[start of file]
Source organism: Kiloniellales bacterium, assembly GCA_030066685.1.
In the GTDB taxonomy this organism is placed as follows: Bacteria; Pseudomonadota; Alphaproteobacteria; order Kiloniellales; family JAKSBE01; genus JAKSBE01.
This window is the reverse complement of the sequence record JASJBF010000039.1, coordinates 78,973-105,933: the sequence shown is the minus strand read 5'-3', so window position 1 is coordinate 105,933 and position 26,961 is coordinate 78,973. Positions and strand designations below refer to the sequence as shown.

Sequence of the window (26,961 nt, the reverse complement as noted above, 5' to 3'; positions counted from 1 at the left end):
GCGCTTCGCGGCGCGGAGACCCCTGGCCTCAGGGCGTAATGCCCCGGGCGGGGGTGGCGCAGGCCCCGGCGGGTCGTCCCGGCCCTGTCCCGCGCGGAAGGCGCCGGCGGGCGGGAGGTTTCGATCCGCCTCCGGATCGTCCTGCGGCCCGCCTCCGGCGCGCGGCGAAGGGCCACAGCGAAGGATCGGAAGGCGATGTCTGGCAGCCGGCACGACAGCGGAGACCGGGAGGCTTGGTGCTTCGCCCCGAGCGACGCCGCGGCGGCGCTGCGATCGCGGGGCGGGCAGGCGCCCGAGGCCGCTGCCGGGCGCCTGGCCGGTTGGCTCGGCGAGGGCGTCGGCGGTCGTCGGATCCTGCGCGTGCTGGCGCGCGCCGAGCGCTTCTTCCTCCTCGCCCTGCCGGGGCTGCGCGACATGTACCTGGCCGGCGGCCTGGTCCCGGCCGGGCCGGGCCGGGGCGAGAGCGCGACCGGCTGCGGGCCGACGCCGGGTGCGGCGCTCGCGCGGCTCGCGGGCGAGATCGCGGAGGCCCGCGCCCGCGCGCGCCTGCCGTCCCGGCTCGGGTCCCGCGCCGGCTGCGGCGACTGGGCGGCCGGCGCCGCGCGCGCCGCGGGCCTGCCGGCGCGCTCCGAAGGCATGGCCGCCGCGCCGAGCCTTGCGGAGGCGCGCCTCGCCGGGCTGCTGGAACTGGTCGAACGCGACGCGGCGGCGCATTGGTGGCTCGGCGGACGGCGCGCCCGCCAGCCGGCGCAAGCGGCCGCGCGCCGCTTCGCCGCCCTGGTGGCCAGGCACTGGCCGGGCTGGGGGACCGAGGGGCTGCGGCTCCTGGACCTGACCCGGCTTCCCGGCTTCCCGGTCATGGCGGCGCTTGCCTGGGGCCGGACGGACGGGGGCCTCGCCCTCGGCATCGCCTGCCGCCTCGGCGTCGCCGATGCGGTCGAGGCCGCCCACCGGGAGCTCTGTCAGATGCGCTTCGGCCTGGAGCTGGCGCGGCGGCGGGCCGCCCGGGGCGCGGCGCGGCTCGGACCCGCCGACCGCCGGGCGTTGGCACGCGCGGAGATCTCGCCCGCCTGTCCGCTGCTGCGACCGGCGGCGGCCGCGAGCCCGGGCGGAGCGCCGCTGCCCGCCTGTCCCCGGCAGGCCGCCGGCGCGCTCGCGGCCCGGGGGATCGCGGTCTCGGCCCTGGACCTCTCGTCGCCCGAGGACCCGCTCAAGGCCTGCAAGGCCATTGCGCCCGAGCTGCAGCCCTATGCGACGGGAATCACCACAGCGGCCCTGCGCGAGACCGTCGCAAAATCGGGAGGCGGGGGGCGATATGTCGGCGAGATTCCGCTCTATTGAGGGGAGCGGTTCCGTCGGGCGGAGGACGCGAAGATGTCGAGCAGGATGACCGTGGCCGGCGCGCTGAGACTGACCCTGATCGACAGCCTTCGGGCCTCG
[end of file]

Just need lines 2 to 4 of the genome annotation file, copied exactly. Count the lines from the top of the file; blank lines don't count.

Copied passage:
In the GTDB taxonomy this organism is placed as follows: Bacteria; Pseudomonadota; Alphaproteobacteria; order Kiloniellales; family JAKSBE01; genus JAKSBE01.
This window is the reverse complement of the sequence record JASJBF010000039.1, coordinates 78,973-105,933: the sequence shown is the minus strand read 5'-3', so window position 1 is coordinate 105,933 and position 26,961 is coordinate 78,973. Positions and strand designations below refer to the sequence as shown.

Sequence of the window (26,961 nt, the reverse complement as noted above, 5' to 3'; positions counted from 1 at the left end):